To illustrate the principle more clearly, the appeal court quoted from a decision of the Ontario Court of Appeal: “When [the parties] agree on all of the essential provisions to be incorporated into a formal document with the intention that their agreement shall thereupon become binding, they will have fulfilled all the requisites for the formation of a contract. The fact that a formal written document to the same effect is to be thereafter prepared and signed does not alter the binding validity of the original contract.” In the case of the Ontario Court of Appeal, there was no requirement that lawyers prepare a written form of the agreement before it came binding.  The Nova Scotia Court of Appeal held similarly in Jeffrie v. Hendriksen.  Hendriksen was determined to have breached the terms of a binding oral agreement to purchase Jeffrie’s shares.  Jeffrie was entitled either to specific performance (a legal remedy obliging Hendriksen to follow through on and conclude the oral agreement) or to an award of damages equal to the value of purchase price of his shares.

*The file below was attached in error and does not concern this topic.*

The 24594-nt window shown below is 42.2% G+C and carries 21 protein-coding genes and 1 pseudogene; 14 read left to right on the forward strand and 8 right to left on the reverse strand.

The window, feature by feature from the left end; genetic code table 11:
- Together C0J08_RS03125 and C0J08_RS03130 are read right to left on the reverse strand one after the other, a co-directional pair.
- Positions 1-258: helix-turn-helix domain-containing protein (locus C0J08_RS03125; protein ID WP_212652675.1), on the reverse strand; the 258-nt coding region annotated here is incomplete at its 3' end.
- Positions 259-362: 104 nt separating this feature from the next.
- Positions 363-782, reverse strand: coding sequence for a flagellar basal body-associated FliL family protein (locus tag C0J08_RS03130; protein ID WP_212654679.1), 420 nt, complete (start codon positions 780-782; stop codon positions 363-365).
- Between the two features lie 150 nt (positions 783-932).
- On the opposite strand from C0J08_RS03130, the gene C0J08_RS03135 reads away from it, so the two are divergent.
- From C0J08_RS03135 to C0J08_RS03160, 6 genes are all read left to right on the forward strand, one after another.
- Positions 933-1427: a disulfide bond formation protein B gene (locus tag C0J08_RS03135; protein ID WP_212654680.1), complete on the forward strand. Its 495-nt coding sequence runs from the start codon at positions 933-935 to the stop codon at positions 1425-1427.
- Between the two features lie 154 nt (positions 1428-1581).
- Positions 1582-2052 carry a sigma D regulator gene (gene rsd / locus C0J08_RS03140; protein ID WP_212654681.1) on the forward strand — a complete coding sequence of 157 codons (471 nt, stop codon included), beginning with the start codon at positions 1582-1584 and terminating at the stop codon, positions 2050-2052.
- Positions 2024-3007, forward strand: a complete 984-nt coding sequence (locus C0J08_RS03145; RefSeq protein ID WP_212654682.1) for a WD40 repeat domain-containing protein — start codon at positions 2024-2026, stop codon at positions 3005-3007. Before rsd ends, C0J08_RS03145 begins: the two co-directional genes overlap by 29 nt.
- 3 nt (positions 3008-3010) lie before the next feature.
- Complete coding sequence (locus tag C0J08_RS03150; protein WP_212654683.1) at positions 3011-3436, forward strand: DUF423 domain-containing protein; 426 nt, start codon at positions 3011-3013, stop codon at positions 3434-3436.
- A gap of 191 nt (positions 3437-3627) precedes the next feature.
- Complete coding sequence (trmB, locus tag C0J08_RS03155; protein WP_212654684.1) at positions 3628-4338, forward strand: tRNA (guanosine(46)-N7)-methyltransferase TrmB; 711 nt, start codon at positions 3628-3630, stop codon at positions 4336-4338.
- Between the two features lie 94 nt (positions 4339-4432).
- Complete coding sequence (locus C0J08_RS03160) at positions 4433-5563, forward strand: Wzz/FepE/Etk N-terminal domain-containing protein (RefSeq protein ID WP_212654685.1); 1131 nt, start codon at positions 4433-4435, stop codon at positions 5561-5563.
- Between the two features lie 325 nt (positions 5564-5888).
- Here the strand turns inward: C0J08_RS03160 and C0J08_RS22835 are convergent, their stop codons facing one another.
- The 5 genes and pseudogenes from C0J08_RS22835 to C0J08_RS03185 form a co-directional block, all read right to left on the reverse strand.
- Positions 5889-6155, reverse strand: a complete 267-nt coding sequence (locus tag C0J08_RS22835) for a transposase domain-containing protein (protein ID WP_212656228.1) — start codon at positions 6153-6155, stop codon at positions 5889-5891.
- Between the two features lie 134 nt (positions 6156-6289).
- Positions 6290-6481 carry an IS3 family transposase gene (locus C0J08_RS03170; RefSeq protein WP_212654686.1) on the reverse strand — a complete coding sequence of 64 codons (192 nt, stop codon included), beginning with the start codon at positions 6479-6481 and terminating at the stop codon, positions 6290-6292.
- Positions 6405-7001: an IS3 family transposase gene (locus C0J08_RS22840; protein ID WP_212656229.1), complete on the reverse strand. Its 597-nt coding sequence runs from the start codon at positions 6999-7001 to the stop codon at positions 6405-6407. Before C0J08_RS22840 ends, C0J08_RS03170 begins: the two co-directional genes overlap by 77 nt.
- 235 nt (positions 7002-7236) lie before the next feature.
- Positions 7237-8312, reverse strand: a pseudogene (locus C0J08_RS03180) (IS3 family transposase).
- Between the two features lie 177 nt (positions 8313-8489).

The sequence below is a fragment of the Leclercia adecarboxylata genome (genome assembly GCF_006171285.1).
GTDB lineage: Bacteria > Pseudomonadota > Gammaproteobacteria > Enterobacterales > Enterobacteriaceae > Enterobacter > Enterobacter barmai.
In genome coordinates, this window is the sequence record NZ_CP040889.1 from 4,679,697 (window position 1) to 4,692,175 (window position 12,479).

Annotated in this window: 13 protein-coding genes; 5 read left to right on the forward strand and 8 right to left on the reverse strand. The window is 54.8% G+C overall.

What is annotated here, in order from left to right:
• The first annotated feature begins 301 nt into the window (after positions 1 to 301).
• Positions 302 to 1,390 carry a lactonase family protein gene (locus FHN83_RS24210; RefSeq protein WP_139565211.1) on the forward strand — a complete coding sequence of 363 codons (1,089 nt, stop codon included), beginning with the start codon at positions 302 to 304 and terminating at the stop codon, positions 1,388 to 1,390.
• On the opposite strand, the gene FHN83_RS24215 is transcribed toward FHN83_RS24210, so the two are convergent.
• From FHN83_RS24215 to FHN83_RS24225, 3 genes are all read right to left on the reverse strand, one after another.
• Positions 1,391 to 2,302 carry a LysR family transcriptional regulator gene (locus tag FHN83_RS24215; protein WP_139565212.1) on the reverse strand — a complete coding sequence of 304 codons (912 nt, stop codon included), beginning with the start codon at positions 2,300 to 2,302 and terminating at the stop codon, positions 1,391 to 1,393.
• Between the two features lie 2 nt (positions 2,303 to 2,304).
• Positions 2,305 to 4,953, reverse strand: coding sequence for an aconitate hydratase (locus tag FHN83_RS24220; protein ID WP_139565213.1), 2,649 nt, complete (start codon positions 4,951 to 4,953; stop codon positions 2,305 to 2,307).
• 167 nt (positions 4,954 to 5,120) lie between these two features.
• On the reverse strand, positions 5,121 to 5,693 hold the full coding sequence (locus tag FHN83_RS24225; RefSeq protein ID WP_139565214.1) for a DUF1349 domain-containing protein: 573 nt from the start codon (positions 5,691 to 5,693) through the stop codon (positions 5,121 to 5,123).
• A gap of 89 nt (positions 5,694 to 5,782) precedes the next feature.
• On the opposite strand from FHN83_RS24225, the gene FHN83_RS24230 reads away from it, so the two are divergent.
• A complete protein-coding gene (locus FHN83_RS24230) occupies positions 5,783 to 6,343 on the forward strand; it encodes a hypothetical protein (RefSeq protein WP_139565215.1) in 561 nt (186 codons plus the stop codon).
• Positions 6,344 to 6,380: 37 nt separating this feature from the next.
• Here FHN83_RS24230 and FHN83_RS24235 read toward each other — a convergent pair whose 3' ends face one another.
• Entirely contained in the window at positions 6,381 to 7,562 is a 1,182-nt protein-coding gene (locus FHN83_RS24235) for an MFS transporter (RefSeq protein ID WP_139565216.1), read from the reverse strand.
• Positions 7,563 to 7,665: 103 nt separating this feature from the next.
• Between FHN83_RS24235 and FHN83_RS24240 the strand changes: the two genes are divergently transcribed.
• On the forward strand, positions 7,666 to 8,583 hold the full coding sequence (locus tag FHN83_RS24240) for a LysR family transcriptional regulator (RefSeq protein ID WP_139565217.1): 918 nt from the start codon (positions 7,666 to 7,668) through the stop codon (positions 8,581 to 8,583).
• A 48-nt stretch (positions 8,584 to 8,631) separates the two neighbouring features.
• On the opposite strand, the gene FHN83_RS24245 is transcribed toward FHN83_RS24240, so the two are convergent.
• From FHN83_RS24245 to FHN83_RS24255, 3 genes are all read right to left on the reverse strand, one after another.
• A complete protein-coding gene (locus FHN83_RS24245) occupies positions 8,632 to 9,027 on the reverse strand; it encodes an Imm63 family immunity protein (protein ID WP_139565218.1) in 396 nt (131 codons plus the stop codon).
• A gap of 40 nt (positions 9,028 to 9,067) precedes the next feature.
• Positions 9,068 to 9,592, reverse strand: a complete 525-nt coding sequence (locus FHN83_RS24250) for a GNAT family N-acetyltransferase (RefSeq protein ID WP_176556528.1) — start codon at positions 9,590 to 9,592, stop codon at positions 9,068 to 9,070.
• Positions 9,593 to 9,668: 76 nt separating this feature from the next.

While the oral agreement in Jeffrie v. Hendricksen was upheld by the court of appeal as legally binding and enforceable, this result should not be taken as recommending or favouring the use of oral contracts.  In thes writer’s opinion, it is always prudent and wise to put the terms and provisions of an oral agreement into writing so that it can be made clear to all, what the intentions of the contracting parties are. The written terms should be as precise and clear as possible.  A commercial lawyer is skilled in preparing written contractual agreements.



Hole v. Hole, 2016, ABCA 34


Hole  v. Hole is a recent decision from the Alberta Court of Appeal.  The case highlights a number of the key principles of contract interpretation and showcases what can go wrong when contractual documents are not worded clearly and precisely.

All parties in Hole were family members.  The individual appellant was the father of two of the individual respondents, uncle to a third and brother to the fourth individual respondent. All parties were equal shareholders in a company registered as Lockerbie and Hole Western Ltd.  As such, the appellants held a 20% interest in the company and the Respondents together, held the remaining 80%.